Roger & Kathy Wienberg’s Wall Street Journal crossword, “Wrapping Up” — Jim’s review
Theme: Words to follow “loose.”
- 17a [*Canadian symbol] MAPLE LEAF. Loose leaf.
- 38a [*”M*A*S*H” nickname] HOT LIPS. Loose lips.
- 11d [*Crowd disperser] WATER CANNON. Loose cannon.
- 24d [*Type of performance artist] QUICK CHANGE. Loose change.
- 59a [Fraying result, and what the second parts of the starred answers can be] LOOSE ENDS
Straightforward theme that works nicely. I wish WATER CANNON was clued with respect to a fireboat rather than riots and heavy-handed police action.
I would’ve thought this theme had been done many times before, but I only found one instance of it (Mon, Jan 2016, by Janice Luttrell). Both use MAPLE LEAF, but the rest of today’s entries are new, and in fact, we get four themers instead of just three.
And yet, the grid feels very clean and there’s still a lot of fun fill: EMIGRES, CULTURE, SCAMPER, O’CONNOR, EUROZONE, FOURSOME, AZALEAS, and RED-TAIL. Oh, and MASALA. Fun fact: Chicken tikka masala is one of the most popular dishes in the UK.
On the whole a great, clean start to the week.
Jennifer Nutt’s New York Times crossword—Amy’s write-up
The name of the game is 59a. [Creature found “swimming” in 16-, 22-, 28-, 42- and 47-Across], KILLER WHALE, and each of those five answers contains a hidden ORCA. The themers are RADIATOR CAP; WINDSOR CASTLE; the [Quaint train amenity] I’m not familiar with, the PARLOR CAR; INDOOR CAT; and LIQUOR CABINET.
I find myself wishing that the 9-letter themers had been left out to give the grid more breathing room. There’s a fair amount of fill that I would not expect any beginning solver to know: AGUE, ILE-de-France, AGRA, OBI, SRO, maybe ERMINE, BIER, BLAT, and ALEE. Especially with AGRA and OBI in the 1-Across corner. These words are no impediment for seasoned solvers, but the typical non-crossworder wouldn’t necessarily have encountered these words much at all.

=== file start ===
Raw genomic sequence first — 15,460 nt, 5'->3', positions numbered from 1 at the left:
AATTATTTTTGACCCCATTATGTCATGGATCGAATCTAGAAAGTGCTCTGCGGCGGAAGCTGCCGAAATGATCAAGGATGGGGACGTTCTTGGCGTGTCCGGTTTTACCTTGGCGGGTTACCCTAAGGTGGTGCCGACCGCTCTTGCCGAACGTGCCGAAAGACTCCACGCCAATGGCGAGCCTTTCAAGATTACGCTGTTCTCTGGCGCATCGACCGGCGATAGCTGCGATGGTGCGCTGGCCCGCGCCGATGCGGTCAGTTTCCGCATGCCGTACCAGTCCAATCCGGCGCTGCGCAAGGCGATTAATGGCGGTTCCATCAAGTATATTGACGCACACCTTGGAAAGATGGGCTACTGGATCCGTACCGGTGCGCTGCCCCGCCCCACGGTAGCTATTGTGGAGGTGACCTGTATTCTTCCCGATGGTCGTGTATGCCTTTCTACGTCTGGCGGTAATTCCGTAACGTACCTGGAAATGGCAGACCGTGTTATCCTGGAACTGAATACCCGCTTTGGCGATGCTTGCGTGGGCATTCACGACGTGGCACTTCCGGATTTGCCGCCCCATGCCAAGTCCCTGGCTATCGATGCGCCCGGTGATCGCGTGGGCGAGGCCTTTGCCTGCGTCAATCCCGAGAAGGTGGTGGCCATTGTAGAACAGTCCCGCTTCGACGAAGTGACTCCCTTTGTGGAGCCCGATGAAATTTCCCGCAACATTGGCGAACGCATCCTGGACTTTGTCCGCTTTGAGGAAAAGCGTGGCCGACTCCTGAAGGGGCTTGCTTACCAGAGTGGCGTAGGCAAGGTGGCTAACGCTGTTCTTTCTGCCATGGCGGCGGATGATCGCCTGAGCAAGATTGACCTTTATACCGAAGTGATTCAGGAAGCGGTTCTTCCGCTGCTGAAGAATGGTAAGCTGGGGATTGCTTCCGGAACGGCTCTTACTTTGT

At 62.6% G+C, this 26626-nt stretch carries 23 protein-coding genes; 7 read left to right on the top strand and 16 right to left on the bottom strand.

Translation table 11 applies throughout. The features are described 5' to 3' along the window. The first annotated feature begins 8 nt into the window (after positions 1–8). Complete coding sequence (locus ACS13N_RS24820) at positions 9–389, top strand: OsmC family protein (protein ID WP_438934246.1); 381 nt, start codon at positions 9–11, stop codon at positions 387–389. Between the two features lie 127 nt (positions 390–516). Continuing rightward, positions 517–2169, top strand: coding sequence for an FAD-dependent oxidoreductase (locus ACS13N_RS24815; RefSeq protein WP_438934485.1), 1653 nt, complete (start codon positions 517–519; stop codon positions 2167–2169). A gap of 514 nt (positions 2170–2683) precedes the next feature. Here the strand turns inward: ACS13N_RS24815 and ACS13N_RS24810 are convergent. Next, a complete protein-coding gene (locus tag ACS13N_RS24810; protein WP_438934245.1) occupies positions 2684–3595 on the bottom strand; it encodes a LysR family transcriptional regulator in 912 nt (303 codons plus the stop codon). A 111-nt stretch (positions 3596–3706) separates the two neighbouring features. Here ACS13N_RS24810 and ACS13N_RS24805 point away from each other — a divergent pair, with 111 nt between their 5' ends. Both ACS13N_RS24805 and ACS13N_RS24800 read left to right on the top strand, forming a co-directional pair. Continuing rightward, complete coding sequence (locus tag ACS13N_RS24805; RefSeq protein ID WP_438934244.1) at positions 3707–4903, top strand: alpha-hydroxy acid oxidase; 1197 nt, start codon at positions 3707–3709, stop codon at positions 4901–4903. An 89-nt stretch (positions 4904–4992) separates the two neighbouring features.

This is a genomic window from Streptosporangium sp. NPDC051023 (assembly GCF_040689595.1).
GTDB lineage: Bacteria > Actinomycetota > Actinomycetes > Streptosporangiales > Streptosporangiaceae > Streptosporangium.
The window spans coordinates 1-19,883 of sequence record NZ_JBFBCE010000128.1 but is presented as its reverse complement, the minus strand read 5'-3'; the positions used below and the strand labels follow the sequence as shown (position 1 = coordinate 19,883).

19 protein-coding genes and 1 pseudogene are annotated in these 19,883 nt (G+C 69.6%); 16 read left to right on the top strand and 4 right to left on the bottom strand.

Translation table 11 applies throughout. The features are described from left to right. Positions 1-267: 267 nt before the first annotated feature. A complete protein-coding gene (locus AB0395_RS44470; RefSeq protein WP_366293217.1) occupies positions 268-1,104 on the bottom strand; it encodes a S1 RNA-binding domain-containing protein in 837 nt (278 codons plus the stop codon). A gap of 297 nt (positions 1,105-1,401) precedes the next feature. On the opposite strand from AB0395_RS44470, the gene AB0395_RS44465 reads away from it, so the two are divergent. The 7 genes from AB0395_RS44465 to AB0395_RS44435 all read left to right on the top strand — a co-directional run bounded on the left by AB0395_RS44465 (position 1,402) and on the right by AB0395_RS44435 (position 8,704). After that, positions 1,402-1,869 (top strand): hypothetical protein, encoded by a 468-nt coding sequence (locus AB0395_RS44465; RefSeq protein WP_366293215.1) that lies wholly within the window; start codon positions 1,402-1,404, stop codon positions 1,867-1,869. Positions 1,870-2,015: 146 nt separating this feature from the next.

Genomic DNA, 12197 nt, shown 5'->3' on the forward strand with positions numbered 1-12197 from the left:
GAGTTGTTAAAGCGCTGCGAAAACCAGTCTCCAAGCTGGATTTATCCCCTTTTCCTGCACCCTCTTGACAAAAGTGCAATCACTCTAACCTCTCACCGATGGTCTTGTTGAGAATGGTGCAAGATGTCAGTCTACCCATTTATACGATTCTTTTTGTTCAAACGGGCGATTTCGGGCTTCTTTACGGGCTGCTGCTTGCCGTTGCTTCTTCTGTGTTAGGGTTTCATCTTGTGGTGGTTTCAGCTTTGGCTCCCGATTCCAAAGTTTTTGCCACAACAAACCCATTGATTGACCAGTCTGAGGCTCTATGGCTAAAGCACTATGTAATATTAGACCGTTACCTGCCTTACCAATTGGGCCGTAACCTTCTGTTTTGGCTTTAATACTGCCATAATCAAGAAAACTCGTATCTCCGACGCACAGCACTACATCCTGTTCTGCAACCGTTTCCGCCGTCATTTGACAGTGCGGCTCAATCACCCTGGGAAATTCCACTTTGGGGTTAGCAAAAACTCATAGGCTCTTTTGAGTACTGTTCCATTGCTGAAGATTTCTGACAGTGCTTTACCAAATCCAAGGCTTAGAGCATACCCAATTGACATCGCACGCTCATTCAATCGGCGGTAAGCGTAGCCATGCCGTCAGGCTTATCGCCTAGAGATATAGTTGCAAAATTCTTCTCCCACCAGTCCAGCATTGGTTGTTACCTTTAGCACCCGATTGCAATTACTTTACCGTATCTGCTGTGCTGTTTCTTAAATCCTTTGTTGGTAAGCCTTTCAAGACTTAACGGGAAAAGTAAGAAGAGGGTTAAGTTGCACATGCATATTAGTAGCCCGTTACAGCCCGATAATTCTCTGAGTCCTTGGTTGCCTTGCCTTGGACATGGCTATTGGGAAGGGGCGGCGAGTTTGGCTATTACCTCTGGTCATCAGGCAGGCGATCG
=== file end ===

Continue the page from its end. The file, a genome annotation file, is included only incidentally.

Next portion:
Fave fill: MOXIE, CODE WORDS.
3 stars from me, owing to the previously spotlighted fill issues.
Frank Virzi’s Los Angeles Times crossword—Amy’s write-up
The revealer LONG GONE is clued as 58a. [Extinct since way back when … and, in a way, what each set of circles represents], and the word GONE is split in two different ways in four themers. GOLD MINE and “GOOD DAY SUNSHINE” split it GO/NE, while the quaintly ancient GRAMOPHONE and GRINDSTONE go G/ONE. I don’t think there are any decent GON/E options that don’t start with GONE (you can keep your GONADAL FAILURE to yourself).
–0.1 stars for the AMPS UP/RIP UP crossing with two UPs. +0.2 stars for GALAPAGOS, “RED RED WINE,” and FIRST LOVE. –1.5 stars for fill like LCDS, ALIT, SERA, SSTS, REMOW (!!), N.LAT. (!!!!), STEP A (!!!!!!), VIS., EDT, ON RIO, BYPATH, H-TEST. This is a 74-word grid, more challenging to fill than it needs to be. Rejigger the grid design to make it a 78-worder, and you might well find it easier to eliminate the more problematic fill.
Taking the theme and fill into account, I settle at an assessment of 2.9 stars.
Brendan Emmett Quigley’s Themeless Monday crossword—Laura’s write-up
Is this the first time AVOCADO TOAST [53a: Chic brunch order] has appeared in a grid? If Millennials are ON A TEAR [17a: Killing it] with their avocados and the like, they can go ahead [26d: And then some] BY HALF, because AVOCADO TOAST is delicious, especially drizzled with olive oil and sprinkled with cracked black pepper. I CAN CONFIRM [45a: “That is correct”], having made some myself when I was wondering what all the fuss was about. Too bad “.oast” isn’t a top-level domain (for, say, hop-kiln companies?) because then there could be a hipster brunch place called “avoca.oast.”
There’s a check-letter triangle (a right triangle, even, with a [13d: Triangle part]: LEG) at the 21a/5d crossing, because I [44a: Took a header] FELL flat on my face trying to force ILIAC where [5d: Of an intestinal part]: ILEAL was meant to go. I hereby [52d: Seek forgiveness] ATONE for my error in presenting the grid as I solved it. What else? Not much made me say [6d: “Like I’m supposed to know that?”]: SEARCH ME, but I tend not to get [16a: Fit to be tied]: ENRAGED when I don’t know something. Wasn’t super-familiar with proper names BELTRE [8d: Adrián who is the all-time hits leader among Dominican-born players], LEANNE [29d: Fashion designer Marshall], or MANCUSO [64a: Bonanno family crime boss]. Liked the personal-finance-themed crossing of [30a: Loan type]: HOME EQUITY and [20d: Nest egg choice]: SIMPLE IRA — maybe with an ironic intersection with WELFARE STATE [19a: System that looks after its citizens]?. IRON BAR [62a: Cage component] reminded me of Richard Lovelace’s 1642 ODE [14d: Pablo Neruda’s “___ to a Large Tuna in the Market] “To Althea, from Prison” (“Stone walls do not a prison make,/ Nor iron bars a cage”). Overall, plenty of good stuff to please crossword ZEALOTS [37a: Intense ones].